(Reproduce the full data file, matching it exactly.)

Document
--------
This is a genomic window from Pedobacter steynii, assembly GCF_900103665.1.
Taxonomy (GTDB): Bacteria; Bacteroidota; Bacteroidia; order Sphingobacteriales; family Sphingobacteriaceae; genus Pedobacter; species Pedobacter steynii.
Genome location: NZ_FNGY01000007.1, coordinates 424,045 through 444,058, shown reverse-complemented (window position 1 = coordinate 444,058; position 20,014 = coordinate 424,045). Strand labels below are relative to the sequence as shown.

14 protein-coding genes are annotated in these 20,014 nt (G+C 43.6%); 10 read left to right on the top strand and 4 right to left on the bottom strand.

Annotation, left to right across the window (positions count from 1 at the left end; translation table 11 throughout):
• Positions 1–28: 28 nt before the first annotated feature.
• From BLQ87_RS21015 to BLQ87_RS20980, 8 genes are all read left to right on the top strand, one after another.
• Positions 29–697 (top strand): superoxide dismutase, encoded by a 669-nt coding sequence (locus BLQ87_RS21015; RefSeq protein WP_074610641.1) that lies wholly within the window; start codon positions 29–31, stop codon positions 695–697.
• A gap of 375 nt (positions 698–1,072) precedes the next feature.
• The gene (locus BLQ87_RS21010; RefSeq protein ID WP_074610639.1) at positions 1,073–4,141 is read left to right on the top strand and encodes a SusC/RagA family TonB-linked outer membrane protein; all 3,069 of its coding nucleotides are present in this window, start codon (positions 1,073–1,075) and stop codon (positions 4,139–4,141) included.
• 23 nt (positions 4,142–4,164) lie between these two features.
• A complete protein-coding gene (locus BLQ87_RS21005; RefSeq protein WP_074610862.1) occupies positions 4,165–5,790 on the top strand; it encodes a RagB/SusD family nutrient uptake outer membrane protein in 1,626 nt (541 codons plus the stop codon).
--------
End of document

This is a genomic window from Pedobacter steynii, assembly GCF_900103665.1.
Taxonomy (GTDB): Bacteria; Bacteroidota; Bacteroidia; order Sphingobacteriales; family Sphingobacteriaceae; genus Pedobacter; species Pedobacter steynii.
Genome location: NZ_FNGY01000007.1, coordinates 424,045 through 444,058, shown reverse-complemented (window position 1 = coordinate 444,058; position 20,014 = coordinate 424,045). Strand labels below are relative to the sequence as shown.

14 protein-coding genes are annotated in these 20,014 nt (G+C 43.6%); 10 read left to right on the top strand and 4 right to left on the bottom strand.

Annotation, left to right across the window (positions count from 1 at the left end; translation table 11 throughout):
• Positions 1–28: 28 nt before the first annotated feature.
• From BLQ87_RS21015 to BLQ87_RS20980, 8 genes are all read left to right on the top strand, one after another.
• Positions 29–697 (top strand): superoxide dismutase, encoded by a 669-nt coding sequence (locus BLQ87_RS21015; RefSeq protein WP_074610641.1) that lies wholly within the window; start codon positions 29–31, stop codon positions 695–697.
• A gap of 375 nt (positions 698–1,072) precedes the next feature.
• The gene (locus BLQ87_RS21010; RefSeq protein ID WP_074610639.1) at positions 1,073–4,141 is read left to right on the top strand and encodes a SusC/RagA family TonB-linked outer membrane protein; all 3,069 of its coding nucleotides are present in this window, start codon (positions 1,073–1,075) and stop codon (positions 4,139–4,141) included.
• 23 nt (positions 4,142–4,164) lie between these two features.
• A complete protein-coding gene (locus BLQ87_RS21005; RefSeq protein WP_074610862.1) occupies positions 4,165–5,790 on the top strand; it encodes a RagB/SusD family nutrient uptake outer membrane protein in 1,626 nt (541 codons plus the stop codon).